The package is multi-threaded across frequencies for each depth-continuation step. Each thread performs computations independently on a different slice of the data, including the FFTs and the application of the phase-shift operator. The summation over frequency is performed serially, as well as the I/O for both the data and the velocity function. The velocity function is shared (not replicated) between threads.
A few changes needed to be done to the code to make it run correctly on the PGI compiler. The most significant, and annoying of them, was related to F90 allocatable arrays. The PGI compiler requires the program to allocate these arrays when passed as arguments to lower level subroutines, even when they are never used in the computations. A simple work-around, to avoid allocating more memory than necessary, is to allocate these arrays with the axes length of one when they are not used.
To analyze the effects of out-of-cache computations, we run the benchmarks on two different sized problems. A ``small problem'', for which two frequency slices (one for the input and one for the output) fitted into the L2-caches of all computers tested, and a ``large problem'' for which two frequency slices did not fit into the L2-caches of any of the computers tested.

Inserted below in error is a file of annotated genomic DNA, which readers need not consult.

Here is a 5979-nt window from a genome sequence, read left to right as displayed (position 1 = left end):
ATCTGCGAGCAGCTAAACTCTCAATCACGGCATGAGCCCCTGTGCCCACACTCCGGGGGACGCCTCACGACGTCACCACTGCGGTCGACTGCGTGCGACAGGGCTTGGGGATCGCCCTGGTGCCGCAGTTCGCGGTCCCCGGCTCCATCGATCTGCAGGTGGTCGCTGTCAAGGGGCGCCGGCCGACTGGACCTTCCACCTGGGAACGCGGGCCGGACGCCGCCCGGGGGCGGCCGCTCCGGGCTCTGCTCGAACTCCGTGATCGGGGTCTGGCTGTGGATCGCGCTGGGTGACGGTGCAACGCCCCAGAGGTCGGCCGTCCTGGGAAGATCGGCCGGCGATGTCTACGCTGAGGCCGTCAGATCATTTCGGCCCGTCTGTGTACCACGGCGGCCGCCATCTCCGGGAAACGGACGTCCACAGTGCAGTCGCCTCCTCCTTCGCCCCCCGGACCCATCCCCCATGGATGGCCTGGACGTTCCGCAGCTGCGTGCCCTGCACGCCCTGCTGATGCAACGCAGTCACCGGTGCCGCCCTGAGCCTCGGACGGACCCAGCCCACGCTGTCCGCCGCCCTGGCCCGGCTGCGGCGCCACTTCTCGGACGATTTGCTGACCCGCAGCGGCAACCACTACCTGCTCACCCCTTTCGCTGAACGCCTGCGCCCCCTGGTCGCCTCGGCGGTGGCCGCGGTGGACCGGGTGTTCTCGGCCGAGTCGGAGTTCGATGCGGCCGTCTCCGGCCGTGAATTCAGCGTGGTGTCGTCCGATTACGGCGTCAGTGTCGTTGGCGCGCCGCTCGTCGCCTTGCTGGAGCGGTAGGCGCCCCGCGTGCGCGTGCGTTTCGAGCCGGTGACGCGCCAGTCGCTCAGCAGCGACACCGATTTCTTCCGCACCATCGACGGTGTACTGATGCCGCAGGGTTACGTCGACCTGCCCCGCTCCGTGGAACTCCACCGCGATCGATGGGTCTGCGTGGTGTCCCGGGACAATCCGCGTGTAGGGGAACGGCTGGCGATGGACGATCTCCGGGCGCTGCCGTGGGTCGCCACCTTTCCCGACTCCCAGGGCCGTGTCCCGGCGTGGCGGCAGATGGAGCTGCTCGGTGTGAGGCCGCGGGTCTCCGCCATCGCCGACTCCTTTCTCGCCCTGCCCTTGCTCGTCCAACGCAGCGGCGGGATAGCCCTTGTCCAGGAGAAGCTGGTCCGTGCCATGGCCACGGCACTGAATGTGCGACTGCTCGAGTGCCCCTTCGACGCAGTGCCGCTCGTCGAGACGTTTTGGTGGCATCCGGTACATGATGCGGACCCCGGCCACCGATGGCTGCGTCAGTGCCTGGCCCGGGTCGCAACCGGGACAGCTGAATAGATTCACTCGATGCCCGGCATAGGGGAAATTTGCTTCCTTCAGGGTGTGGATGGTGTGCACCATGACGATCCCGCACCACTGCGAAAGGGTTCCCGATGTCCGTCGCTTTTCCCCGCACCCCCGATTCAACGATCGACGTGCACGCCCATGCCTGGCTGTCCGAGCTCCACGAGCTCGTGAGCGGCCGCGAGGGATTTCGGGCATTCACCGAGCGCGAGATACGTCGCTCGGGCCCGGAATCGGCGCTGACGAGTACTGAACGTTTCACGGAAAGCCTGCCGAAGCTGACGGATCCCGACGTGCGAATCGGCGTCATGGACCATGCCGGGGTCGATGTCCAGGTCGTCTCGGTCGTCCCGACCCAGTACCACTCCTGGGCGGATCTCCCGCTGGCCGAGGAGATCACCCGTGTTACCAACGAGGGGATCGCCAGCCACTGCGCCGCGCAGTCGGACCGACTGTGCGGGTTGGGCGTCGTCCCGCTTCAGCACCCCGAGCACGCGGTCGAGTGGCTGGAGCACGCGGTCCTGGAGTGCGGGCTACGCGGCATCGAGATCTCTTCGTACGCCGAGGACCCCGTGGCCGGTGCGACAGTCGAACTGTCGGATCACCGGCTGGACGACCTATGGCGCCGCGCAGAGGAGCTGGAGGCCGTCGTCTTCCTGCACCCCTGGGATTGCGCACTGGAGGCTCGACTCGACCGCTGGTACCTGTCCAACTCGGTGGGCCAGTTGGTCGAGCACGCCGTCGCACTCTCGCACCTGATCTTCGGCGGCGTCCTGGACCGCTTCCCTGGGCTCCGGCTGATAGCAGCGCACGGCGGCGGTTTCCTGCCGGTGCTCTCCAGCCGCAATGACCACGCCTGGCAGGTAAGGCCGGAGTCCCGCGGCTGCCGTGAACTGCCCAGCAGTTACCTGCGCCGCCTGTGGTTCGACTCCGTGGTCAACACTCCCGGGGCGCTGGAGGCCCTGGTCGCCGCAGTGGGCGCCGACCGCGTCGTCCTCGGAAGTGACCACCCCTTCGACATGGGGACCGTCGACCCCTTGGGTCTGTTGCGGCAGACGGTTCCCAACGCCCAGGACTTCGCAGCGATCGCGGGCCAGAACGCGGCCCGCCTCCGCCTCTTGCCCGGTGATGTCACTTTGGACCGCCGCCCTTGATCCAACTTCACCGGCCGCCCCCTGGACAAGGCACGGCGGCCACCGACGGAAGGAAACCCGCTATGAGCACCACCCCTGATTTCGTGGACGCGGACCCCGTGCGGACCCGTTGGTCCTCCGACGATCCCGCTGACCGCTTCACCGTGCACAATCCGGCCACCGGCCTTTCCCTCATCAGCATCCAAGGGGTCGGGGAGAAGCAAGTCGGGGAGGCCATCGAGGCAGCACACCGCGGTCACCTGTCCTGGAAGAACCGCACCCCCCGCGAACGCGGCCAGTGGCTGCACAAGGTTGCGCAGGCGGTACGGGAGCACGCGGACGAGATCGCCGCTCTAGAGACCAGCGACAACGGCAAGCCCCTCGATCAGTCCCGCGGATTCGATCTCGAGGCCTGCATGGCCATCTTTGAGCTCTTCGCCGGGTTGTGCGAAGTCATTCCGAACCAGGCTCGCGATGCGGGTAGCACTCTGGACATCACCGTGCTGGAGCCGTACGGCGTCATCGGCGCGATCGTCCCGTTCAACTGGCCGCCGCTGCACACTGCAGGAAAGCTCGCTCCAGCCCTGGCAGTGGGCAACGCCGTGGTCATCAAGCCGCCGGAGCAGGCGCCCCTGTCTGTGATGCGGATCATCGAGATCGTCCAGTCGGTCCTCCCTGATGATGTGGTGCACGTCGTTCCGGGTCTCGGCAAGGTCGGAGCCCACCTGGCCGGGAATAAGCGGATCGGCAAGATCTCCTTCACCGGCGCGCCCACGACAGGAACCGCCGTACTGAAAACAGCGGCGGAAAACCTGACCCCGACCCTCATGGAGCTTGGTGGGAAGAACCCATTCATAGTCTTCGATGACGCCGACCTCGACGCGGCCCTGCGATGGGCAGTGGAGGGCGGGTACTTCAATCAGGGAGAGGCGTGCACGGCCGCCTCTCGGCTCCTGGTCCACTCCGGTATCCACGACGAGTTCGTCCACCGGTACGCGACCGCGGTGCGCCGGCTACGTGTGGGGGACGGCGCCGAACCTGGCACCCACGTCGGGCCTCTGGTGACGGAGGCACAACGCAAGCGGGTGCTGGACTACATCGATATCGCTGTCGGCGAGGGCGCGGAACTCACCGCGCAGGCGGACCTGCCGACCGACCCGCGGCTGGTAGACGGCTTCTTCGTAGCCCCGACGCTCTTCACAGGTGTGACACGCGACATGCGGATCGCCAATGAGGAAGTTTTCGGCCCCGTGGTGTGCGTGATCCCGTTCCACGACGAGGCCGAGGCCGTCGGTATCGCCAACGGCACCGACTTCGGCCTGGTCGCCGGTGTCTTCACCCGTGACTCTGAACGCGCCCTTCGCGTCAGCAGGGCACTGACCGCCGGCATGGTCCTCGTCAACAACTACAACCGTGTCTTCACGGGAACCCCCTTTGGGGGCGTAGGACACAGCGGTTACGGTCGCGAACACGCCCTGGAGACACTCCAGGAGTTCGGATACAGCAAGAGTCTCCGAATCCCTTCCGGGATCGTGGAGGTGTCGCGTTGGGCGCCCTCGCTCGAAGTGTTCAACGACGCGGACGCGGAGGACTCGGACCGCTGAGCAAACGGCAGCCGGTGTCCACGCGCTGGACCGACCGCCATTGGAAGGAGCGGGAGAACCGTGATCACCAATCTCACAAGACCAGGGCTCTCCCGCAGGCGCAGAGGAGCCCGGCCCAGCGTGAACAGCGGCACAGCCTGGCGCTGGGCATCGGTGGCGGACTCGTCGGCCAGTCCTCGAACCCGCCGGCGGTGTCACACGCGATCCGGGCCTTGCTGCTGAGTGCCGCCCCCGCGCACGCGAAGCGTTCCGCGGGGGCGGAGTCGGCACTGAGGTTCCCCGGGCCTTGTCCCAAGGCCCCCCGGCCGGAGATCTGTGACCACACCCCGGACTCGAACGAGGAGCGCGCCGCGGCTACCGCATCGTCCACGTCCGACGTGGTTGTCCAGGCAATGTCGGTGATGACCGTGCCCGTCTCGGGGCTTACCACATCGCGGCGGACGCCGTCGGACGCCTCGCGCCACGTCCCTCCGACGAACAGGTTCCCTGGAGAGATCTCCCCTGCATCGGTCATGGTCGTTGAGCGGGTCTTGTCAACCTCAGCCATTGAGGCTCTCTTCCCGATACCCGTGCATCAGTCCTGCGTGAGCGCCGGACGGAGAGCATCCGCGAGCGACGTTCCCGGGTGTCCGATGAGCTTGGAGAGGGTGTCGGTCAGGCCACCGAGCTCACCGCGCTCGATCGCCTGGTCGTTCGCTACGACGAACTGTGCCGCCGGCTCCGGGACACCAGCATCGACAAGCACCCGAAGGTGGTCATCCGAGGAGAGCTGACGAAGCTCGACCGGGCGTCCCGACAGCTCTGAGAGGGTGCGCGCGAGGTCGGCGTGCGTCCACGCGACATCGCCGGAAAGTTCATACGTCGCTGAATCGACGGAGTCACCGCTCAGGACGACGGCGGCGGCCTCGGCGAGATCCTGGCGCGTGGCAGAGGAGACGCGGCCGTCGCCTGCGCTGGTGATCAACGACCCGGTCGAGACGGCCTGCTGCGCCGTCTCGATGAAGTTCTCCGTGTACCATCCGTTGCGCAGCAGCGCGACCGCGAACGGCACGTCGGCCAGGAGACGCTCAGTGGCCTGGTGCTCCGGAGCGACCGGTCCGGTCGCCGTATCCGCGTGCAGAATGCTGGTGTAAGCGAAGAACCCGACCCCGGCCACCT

On the SGI platforms, the package usually uses the FFTs provided by SGI mathematical libraries. Obviously, these libraries are not available (yet?) on Linux platforms. Therefore, we downloaded a public domain FFT library called FFTW Frigo and Johnson (1999). This library achieves good performances, and is quite flexible. It supports multi-dimensional FFTs with arbitrary lengths of the axes, and a flag (FFTW_THREADSAFE) can be set during initialization to make safe sharing some pre-computed data (e.g., table of twiddle factors) between threads. We run the benchmarks with both the SGI native FFTs and the FFTW library and show the results for both cases. It turns out that the FFTW library is somewhat slower than the native SGI library, but it achieves respectable performances, on the Power Challenge. On the Origin 200 it is considerable slower than the native library even on a single processor. This slow down is more pronounced for out-of-cache problems than for in-cache ones.
To average-out abnormal temporary system behavior, the tests were run on many depth steps for a total computation time of at least five minutes even for the small problem running on several CPUs.